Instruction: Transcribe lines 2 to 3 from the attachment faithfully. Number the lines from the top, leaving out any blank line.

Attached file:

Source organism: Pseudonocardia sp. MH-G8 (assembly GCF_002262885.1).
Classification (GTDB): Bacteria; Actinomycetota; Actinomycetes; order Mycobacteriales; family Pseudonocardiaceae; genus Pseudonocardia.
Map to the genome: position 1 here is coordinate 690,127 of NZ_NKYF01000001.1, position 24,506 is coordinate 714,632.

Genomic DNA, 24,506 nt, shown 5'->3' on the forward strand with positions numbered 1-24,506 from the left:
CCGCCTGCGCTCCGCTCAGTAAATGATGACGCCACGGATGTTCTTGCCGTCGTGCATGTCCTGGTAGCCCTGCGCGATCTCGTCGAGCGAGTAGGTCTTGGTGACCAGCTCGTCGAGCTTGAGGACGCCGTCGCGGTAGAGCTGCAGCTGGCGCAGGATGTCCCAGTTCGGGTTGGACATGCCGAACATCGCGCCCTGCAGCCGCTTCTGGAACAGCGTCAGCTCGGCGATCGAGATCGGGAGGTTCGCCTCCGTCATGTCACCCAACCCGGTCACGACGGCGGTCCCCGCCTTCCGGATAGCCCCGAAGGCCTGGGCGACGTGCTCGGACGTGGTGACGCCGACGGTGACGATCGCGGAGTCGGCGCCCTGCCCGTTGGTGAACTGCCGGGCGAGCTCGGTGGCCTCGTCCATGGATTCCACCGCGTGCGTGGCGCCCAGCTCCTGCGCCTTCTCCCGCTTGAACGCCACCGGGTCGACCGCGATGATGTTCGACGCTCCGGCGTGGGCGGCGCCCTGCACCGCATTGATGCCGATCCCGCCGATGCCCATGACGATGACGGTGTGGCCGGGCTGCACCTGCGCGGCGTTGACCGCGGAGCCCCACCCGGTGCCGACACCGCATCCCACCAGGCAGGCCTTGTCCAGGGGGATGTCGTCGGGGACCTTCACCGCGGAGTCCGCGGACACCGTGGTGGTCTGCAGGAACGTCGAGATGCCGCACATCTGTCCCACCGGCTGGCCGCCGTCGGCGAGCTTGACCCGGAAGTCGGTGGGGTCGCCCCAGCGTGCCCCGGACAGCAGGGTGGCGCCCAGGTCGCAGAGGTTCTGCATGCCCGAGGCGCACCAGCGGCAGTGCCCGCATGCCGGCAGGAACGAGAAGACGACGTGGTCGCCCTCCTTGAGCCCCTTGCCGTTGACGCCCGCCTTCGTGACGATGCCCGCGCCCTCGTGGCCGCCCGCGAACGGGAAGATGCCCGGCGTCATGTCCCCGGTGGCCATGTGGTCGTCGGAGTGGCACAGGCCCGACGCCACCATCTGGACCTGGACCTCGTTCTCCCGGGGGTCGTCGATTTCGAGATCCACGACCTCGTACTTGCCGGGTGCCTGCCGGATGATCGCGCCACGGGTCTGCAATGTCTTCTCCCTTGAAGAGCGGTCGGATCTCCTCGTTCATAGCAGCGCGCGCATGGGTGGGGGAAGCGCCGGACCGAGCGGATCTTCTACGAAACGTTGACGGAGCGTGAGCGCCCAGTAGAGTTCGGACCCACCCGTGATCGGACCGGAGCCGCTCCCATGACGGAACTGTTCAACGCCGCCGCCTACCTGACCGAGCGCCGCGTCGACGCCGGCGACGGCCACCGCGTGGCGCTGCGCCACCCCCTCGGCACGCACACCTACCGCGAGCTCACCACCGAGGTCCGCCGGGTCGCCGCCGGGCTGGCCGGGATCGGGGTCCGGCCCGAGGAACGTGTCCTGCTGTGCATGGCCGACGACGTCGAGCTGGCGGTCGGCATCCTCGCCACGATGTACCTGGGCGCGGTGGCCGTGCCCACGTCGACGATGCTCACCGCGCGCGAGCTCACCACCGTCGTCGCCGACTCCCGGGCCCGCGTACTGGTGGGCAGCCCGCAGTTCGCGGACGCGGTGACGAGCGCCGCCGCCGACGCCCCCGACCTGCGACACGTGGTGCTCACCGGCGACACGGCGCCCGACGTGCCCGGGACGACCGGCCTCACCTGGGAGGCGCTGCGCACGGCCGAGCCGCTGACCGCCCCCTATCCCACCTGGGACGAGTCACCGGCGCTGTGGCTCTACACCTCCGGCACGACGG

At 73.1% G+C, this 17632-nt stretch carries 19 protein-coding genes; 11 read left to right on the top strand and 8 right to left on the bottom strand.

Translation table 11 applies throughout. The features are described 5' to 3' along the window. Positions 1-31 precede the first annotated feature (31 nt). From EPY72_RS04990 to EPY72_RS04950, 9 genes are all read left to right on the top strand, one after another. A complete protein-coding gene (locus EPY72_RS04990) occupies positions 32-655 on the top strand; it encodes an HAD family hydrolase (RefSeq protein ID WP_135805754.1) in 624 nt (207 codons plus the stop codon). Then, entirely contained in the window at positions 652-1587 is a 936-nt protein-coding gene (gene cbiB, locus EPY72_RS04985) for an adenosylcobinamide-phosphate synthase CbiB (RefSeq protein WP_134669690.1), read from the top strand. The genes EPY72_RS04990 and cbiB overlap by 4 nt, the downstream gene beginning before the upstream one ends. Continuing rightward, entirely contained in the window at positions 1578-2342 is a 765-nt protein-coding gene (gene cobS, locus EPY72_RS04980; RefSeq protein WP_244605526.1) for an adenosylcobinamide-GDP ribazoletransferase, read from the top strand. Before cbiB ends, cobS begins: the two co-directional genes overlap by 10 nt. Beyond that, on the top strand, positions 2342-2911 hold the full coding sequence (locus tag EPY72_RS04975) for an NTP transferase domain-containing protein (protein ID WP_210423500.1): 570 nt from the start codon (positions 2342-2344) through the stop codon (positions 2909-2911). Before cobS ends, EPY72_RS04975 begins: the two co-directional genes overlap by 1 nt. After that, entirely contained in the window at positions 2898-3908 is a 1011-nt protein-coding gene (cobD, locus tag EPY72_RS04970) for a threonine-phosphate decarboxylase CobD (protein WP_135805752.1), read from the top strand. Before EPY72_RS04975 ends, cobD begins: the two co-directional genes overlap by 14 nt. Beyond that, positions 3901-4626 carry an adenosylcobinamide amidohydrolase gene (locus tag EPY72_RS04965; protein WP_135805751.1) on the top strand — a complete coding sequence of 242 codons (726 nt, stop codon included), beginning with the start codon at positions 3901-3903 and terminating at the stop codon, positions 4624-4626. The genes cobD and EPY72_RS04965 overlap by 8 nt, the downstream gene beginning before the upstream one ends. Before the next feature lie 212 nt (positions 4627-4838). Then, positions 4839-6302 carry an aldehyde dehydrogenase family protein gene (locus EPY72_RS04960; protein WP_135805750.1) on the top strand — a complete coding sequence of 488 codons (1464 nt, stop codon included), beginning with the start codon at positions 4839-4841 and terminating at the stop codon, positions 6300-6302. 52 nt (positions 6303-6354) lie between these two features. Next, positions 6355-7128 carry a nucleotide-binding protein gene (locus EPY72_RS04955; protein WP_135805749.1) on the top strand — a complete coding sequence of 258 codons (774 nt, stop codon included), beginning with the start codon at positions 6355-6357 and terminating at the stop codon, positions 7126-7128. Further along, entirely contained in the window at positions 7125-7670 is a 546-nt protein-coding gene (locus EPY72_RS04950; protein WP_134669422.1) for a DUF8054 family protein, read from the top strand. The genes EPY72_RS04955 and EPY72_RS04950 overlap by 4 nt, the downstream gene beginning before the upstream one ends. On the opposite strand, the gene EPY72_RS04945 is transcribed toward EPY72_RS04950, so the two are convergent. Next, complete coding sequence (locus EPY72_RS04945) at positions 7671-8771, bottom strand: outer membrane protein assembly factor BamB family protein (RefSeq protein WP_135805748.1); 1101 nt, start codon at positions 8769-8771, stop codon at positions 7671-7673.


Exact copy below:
Classification (GTDB): Bacteria; Actinomycetota; Actinomycetes; order Mycobacteriales; family Pseudonocardiaceae; genus Pseudonocardia.
Map to the genome: position 1 here is coordinate 690,127 of NZ_NKYF01000001.1, position 24,506 is coordinate 714,632.